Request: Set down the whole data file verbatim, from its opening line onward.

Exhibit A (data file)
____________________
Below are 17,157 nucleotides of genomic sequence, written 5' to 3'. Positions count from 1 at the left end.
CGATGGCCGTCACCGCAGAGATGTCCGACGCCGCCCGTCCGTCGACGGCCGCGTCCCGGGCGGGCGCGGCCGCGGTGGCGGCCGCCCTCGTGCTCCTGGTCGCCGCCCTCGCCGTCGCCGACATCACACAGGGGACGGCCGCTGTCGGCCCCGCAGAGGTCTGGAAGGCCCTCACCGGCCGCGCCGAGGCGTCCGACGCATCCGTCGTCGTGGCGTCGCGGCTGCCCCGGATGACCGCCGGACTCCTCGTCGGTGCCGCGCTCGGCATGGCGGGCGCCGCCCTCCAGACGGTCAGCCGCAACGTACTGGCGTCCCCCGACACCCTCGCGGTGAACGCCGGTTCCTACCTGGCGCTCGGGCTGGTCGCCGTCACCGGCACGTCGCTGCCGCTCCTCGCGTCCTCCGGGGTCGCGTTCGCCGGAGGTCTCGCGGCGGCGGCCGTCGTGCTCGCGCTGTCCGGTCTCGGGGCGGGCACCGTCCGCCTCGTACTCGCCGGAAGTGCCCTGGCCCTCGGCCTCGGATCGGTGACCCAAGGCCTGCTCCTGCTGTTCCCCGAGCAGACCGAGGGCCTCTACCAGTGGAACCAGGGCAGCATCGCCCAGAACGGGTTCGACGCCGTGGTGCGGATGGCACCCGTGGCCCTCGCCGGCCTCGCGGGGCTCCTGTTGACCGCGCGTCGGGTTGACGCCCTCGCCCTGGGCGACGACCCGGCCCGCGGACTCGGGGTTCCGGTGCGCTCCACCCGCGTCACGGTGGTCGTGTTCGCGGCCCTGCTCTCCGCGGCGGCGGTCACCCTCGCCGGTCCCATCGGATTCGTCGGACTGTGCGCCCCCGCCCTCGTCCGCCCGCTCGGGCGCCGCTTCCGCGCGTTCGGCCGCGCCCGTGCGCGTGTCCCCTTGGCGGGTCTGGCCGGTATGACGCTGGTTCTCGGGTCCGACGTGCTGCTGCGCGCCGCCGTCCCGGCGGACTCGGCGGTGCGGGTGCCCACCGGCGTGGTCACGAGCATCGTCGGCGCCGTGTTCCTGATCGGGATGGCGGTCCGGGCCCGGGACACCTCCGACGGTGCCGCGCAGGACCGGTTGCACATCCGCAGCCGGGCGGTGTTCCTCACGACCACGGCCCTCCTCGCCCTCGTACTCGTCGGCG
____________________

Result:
Below are 17,157 nucleotides of genomic sequence, written 5' to 3'. Positions count from 1 at the left end.
CGATGGCCGTCACCGCAGAGATGTCCGACGCCGCCCGTCCGTCGACGGCCGCGTCCCGGGCGGGCGCGGCCGCGGTGGCGGCCGCCCTCGTGCTCCTGGTCGCCGCCCTCGCCGTCGCCGACATCACACAGGGGACGGCCGCTGTCGGCCCCGCAGAGGTCTGGAAGGCCCTCACCGGCCGCGCCGAGGCGTCCGACGCATCCGTCGTCGTGGCGTCGCGGCTGCCCCGGATGACCGCCGGACTCCTCGTCGGTGCCGCGCTCGGCATGGCGGGCGCCGCCCTCCAGACGGTCAGCCGCAACGTACTGGCGTCCCCCGACACCCTCGCGGTGAACGCCGGTTCCTACCTGGCGCTCGGGCTGGTCGCCGTCACCGGCACGTCGCTGCCGCTCCTCGCGTCCTCCGGGGTCGCGTTCGCCGGAGGTCTCGCGGCGGCGGCCGTCGTGCTCGCGCTGTCCGGTCTCGGGGCGGGCACCGTCCGCCTCGTACTCGCCGGAAGTGCCCTGGCCCTCGGCCTCGGATCGGTGACCCAAGGCCTGCTCCTGCTGTTCCCCGAGCAGACCGAGGGCCTCTACCAGTGGAACCAGGGCAGCATCGCCCAGAACGGGTTCGACGCCGTGGTGCGGATGGCACCCGTGGCCCTCGCCGGCCTCGCGGGGCTCCTGTTGACCGCGCGTCGGGTTGACGCCCTCGCCCTGGGCGACGACCCGGCCCGCGGACTCGGGGTTCCGGTGCGCTCCACCCGCGTCACGGTGGTCGTGTTCGCGGCCCTGCTCTCCGCGGCGGCGGTCACCCTCGCCGGTCCCATCGGATTCGTCGGACTGTGCGCCCCCGCCCTCGTCCGCCCGCTCGGGCGCCGCTTCCGCGCGTTCGGCCGCGCCCGTGCGCGTGTCCCCTTGGCGGGTCTGGCCGGTATGACGCTGGTTCTCGGGTCCGACGTGCTGCTGCGCGCCGCCGTCCCGGCGGACTCGGCGGTGCGGGTGCCCACCGGCGTGGTCACGAGCATCGTCGGCGCCGTGTTCCTGATCGGGATGGCGGTCCGGGCCCGGGACACCTCCGACGGTGCCGCGCAGGACCGGTTGCACATCCGCAGCCGGGCGGTGTTCCTCACGACCACGGCCCTCCTCGCCCTCGTACTCGTCGGCG